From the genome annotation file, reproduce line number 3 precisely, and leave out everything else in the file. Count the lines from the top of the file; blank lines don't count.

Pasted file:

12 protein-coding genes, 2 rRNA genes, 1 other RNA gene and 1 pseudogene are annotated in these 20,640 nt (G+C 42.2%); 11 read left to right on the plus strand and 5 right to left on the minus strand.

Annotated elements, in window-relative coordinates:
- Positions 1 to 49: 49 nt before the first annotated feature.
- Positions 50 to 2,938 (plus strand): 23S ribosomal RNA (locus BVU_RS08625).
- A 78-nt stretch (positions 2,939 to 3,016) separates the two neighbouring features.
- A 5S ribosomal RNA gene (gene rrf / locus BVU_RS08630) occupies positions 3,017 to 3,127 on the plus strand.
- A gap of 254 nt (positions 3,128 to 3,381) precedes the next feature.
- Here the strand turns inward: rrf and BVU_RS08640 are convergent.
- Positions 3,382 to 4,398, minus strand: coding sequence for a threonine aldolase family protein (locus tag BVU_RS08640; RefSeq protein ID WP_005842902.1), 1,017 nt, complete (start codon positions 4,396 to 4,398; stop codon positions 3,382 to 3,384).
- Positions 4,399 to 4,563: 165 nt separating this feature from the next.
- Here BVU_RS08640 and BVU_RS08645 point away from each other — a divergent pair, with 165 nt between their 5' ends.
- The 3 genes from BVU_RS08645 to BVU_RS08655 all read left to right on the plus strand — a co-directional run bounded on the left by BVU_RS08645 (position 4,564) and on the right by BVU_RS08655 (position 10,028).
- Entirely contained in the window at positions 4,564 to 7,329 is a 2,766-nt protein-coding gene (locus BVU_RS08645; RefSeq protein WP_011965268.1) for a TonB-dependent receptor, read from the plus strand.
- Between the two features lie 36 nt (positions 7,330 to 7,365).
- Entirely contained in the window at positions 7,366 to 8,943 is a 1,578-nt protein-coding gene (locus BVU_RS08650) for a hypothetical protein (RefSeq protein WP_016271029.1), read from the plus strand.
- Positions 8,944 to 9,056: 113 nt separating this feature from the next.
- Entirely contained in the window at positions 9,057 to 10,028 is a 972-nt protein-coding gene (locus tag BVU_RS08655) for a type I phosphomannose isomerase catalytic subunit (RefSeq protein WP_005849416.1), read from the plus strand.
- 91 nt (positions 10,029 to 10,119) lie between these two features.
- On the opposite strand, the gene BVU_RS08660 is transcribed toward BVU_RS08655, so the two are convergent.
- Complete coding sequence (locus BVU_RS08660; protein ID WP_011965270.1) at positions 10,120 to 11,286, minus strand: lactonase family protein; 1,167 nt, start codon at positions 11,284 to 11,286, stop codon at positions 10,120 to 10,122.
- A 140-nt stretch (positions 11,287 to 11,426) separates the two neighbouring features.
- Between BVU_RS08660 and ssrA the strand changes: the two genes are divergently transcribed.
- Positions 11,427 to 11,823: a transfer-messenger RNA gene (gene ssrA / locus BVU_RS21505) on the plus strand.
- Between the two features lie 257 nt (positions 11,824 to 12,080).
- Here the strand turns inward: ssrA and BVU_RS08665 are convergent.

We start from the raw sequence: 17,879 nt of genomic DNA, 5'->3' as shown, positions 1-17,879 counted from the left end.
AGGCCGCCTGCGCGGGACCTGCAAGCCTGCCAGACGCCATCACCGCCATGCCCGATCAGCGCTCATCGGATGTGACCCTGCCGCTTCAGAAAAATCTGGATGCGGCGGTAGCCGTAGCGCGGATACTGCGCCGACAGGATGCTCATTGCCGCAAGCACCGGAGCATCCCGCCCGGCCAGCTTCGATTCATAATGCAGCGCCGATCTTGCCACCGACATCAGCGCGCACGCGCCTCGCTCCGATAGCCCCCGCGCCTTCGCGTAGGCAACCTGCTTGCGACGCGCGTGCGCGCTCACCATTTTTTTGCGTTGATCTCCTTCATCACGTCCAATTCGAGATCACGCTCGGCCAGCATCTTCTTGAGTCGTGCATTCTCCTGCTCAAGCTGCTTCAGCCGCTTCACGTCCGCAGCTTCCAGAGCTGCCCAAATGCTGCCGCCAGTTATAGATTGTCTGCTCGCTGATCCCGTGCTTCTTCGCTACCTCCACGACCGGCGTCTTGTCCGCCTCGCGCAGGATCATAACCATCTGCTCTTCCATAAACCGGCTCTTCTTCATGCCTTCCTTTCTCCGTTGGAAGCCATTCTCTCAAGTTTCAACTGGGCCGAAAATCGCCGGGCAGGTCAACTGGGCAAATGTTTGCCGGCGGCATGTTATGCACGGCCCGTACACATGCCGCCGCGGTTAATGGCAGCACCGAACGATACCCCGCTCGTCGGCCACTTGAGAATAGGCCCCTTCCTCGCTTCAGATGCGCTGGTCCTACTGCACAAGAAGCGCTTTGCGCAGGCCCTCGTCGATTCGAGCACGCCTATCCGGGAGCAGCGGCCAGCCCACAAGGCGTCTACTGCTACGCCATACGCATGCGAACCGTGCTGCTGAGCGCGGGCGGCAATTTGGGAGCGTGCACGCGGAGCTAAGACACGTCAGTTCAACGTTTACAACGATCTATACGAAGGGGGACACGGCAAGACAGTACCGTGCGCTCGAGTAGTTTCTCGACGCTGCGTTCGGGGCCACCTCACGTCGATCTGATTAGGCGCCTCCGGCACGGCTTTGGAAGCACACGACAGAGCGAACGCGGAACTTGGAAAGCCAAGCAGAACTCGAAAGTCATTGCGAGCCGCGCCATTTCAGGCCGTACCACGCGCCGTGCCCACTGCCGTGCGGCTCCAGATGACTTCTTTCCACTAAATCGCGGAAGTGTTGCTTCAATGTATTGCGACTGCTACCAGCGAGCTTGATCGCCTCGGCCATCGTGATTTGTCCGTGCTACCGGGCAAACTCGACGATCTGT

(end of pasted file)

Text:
- Positions 1 to 49: 49 nt before the first annotated feature.